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Great Lakes Water Levels

A Michigan great lake with high water around a pier
Environment, Great Lakes, and Energy

Great Lakes Water Levels

EGLE's Water Resources Division (WRD) is requesting that shoreline property owners remove sandbags that were placed along the shoreline during the Great Lakes High Water Levels.  EGLE will be contacting property owners over the next several weeks.  Contact the EGLE staff that covers your county should you have any questions.

The Great Lakes are dynamic. Water levels on all of the Great Lakes are constantly moving up and down with changes in the weather, with the seasons, and with the changing climate. The main reasons water levels change are precipitation and evaporation. The U.S. Army Corps of Engineers records and tracks the water levels of the Great Lakes.

Lake levels can change in a matter of hours due to weather. Seiches occur when strong winds and rapid changes in atmospheric pressure push water from one end to the other. When the wind or pressure changes, the water moves to the other side of the lake. Lake Erie is especially susceptible to large seiches.

The water levels on the Great Lakes also change with the changing seasons. In autumn, water freezes and becomes snow and ice which reduces flow into the lakes. Water levels will fall through the winter. In the spring, the ice and snow melts and rainfall become abundant. Water levels will rise through the summer. Lake levels will generally change 1-2 feet from season to season.

Great Lakes’ water levels cycle several feet between periods of high water and low water over decades. During long-term periods of dry weather, lake levels fall. In the early 2010’s, prolonged dry and warm weather resulted in record lows for some lakes. When precipitation remains above average, water levels rise. This happened in 2015 to 2020, one of the wettest 5-year periods on record for the Great Lakes region and resulted in the 2020 record high water event.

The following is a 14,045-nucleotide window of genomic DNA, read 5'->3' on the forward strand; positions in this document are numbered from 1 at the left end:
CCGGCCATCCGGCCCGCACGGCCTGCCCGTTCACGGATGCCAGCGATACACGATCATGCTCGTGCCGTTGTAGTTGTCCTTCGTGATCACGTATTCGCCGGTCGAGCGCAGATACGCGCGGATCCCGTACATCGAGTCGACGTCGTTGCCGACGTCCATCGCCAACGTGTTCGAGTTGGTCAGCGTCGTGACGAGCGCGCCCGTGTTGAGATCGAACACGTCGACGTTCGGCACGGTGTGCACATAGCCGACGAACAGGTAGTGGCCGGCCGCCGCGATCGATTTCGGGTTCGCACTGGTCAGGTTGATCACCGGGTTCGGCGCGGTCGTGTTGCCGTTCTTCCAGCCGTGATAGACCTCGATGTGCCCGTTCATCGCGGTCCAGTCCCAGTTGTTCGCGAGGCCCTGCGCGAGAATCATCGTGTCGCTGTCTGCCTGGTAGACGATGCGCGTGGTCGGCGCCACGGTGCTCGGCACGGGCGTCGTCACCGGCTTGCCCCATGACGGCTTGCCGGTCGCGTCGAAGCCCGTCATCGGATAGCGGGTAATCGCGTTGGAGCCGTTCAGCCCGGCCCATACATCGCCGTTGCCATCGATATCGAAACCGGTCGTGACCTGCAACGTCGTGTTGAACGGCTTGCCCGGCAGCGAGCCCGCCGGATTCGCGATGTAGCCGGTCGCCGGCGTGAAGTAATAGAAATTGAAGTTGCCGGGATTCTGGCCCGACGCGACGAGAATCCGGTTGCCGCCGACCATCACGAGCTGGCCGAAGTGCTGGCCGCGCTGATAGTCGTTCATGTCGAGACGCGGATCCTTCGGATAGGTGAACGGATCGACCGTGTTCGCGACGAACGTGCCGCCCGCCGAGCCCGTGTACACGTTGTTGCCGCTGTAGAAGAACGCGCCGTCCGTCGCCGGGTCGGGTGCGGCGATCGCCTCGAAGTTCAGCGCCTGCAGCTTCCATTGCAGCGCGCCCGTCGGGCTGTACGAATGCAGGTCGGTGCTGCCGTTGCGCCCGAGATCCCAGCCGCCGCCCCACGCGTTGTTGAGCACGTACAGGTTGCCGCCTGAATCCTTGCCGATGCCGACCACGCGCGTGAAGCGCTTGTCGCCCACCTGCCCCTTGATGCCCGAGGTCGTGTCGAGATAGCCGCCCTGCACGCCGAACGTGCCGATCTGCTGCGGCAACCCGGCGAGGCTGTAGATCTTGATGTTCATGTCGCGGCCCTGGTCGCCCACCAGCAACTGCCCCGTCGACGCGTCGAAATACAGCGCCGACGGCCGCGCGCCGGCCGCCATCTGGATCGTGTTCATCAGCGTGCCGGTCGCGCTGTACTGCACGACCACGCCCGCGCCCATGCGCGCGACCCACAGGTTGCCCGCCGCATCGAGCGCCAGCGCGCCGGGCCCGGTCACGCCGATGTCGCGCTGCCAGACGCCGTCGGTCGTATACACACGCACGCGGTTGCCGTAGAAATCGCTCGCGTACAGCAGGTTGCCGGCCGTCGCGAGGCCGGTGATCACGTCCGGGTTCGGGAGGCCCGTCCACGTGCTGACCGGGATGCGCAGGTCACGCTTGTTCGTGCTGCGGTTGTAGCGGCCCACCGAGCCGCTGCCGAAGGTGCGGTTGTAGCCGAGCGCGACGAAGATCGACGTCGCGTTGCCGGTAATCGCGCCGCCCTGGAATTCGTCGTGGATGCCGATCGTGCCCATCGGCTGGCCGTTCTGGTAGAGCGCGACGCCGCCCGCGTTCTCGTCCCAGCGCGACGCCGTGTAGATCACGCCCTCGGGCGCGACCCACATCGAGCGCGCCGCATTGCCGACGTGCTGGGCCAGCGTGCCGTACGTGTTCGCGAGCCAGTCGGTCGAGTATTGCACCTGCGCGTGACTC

The variability of Great Lakes water levels is necessary for the continued health of the Lakes but can create challenges for waterfront communities and homeowners. Giving the Lakes the space they need to change will protect our infrastructure and ensure healthy Great Lakes for future generations. If you are planning a construction project on or near the Great Lakes, a permit from EGLE may be required.

General Information

Current and forecast Great Lakes water levels, US Army Corps of Engineers

Overview of Great Lakes Water Levels

Living on the Coast: Protecting Investments in Shore Property on the Great Lakes

Michigan's Coastlines Through Time


EGLE Great Lakes Programs and Permits

EGLE administers several programs related to the great lakes and their shorelines. EGLE’s programs include assistance for property owners and communities as well as permitting. Permits are required from both EGLE and the U.S. Army Corps of Engineers (USACE) for work within the Great Lakes. Construction within designated Critical Dune Areas and High-Risk Erosion Areas also requires a permit.

Great Lakes Submerged Lands

The submerged lands program regulates construction activities below the OHWM of the Lakes.

Coastal Zone Management

The Coastal Zone program provides technical assistance and grant funding to coastal communities.

Shorelands Management

The shorelands management program includes High Risk Erosion Areas and Environmental Areas.

Dredging Projects

Projects involving dredging are regulated under multiple statutes and may involve contaminant testing.

Sand Dunes

Sand Dune programs includes permitting for sand mining and development in Critical Dune Areas.

Joint Permit Application

To apply for a permit from EGLE and the USACE, use the Joint Permit Application through MiEnviro Portal.

Contact EGLE 

For projects involving submerged lands, dredging, wetlands, or inland lakes and streams contact the land/water permit staff for your county. For projects involving high risk erosion areas or critical dune areas, contact the shorelands staff for your county.